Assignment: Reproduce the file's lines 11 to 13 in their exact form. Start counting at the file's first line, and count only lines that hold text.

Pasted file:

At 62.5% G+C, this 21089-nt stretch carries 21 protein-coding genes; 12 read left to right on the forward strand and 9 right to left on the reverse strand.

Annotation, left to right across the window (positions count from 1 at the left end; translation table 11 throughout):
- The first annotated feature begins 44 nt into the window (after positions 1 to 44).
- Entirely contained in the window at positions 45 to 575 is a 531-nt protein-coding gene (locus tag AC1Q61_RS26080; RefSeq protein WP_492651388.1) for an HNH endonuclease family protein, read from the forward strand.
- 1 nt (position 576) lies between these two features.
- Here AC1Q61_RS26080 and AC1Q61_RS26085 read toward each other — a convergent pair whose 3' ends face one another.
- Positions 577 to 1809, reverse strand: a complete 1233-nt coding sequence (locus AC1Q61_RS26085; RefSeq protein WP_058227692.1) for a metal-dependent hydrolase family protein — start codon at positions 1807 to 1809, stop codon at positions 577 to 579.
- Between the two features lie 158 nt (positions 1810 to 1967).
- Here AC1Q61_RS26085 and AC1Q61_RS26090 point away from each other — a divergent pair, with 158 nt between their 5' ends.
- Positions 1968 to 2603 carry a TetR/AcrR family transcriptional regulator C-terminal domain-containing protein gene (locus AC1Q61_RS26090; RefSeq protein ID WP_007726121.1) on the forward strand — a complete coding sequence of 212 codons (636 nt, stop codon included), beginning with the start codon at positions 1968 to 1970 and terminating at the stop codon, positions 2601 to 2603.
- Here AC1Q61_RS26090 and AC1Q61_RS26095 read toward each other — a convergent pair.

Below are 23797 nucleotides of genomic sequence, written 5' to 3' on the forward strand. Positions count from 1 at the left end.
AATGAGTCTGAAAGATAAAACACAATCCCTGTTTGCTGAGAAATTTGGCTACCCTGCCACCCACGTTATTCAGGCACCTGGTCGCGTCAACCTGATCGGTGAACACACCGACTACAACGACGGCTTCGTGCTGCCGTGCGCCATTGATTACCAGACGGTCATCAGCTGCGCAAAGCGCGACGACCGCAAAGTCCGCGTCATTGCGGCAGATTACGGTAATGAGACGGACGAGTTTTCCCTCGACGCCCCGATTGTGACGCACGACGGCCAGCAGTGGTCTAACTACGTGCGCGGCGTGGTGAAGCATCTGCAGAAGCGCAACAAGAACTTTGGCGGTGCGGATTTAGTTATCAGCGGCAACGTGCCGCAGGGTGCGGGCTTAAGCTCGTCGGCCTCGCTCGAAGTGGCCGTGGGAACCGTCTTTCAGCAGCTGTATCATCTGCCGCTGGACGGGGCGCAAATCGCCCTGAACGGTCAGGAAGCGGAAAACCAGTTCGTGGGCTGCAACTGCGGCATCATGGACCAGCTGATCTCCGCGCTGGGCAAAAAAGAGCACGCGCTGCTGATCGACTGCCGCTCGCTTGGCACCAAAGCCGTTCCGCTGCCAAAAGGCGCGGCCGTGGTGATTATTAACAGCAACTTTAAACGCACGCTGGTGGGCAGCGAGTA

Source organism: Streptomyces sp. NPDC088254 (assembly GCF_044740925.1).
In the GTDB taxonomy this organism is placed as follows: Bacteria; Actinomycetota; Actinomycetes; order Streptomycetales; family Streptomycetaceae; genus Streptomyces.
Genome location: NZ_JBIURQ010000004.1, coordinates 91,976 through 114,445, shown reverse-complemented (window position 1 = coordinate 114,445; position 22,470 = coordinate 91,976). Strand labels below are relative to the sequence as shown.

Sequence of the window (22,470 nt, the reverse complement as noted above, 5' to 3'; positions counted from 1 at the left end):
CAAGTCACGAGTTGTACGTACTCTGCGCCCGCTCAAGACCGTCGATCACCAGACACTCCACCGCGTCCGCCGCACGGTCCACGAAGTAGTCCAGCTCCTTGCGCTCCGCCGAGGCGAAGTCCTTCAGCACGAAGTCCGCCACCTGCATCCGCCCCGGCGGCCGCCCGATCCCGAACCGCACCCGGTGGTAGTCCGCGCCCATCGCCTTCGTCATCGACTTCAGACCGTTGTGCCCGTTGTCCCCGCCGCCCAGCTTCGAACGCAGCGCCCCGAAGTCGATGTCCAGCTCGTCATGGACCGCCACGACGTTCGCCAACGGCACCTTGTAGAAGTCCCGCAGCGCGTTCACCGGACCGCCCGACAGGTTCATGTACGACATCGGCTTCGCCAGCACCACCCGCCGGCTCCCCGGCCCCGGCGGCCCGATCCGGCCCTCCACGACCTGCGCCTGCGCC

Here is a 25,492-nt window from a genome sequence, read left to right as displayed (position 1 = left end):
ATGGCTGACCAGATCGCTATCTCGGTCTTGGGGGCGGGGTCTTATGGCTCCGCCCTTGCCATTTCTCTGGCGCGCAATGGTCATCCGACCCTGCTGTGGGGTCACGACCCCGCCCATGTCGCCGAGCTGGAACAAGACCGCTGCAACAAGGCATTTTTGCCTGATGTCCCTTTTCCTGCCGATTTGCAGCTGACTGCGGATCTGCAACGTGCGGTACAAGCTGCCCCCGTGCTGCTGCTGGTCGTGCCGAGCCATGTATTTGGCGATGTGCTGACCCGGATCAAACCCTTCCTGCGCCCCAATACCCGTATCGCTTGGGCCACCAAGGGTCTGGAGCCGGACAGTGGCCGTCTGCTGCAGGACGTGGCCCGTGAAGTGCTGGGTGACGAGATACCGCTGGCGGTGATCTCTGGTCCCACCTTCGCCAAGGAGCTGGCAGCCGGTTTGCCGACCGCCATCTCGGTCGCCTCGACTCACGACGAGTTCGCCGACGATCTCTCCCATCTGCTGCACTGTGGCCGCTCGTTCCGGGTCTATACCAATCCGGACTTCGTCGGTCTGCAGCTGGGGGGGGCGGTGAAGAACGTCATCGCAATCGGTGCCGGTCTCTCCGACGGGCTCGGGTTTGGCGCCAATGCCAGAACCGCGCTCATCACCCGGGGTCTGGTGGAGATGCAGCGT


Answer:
- Here AC1Q61_RS26090 and AC1Q61_RS26095 read toward each other — a convergent pair.

Below are 23797 nucleotides of genomic sequence, written 5' to 3' on the forward strand. Positions count from 1 at the left end.
AATGAGTCTGAAAGATAAAACACAATCCCTGTTTGCTGAGAAATTTGGCTACCCTGCCACCCACGTTATTCAGGCACCTGGTCGCGTCAACCTGATCGGTGAACACACCGACTACAACGACGGCTTCGTGCTGCCGTGCGCCATTGATTACCAGACGGTCATCAGCTGCGCAAAGCGCGACGACCGCAAAGTCCGCGTCATTGCGGCAGATTACGGTAATGAGACGGACGAGTTTTCCCTCGACGCCCCGATTGTGACGCACGACGGCCAGCAGTGGTCTAACTACGTGCGCGGCGTGGTGAAGCATCTGCAGAAGCGCAACAAGAACTTTGGCGGTGCGGATTTAGTTATCAGCGGCAACGTGCCGCAGGGTGCGGGCTTAAGCTCGTCGGCCTCGCTCGAAGTGGCCGTGGGAACCGTCTTTCAGCAGCTGTATCATCTGCCGCTGGACGGGGCGCAAATCGCCCTGAACGGTCAGGAAGCGGAAAACCAGTTCGTGGGCTGCAACTGCGGCATCATGGACCAGCTGATCTCCGCGCTGGGCAAAAAAGAGCACGCGCTGCTGATCGACTGCCGCTCGCTTGGCACCAAAGCCGTTCCGCTGCCAAAAGGCGCGGCCGTGGTGATTATTAACAGCAACTTTAAACGCACGCTGGTGGGCAGCGAGTA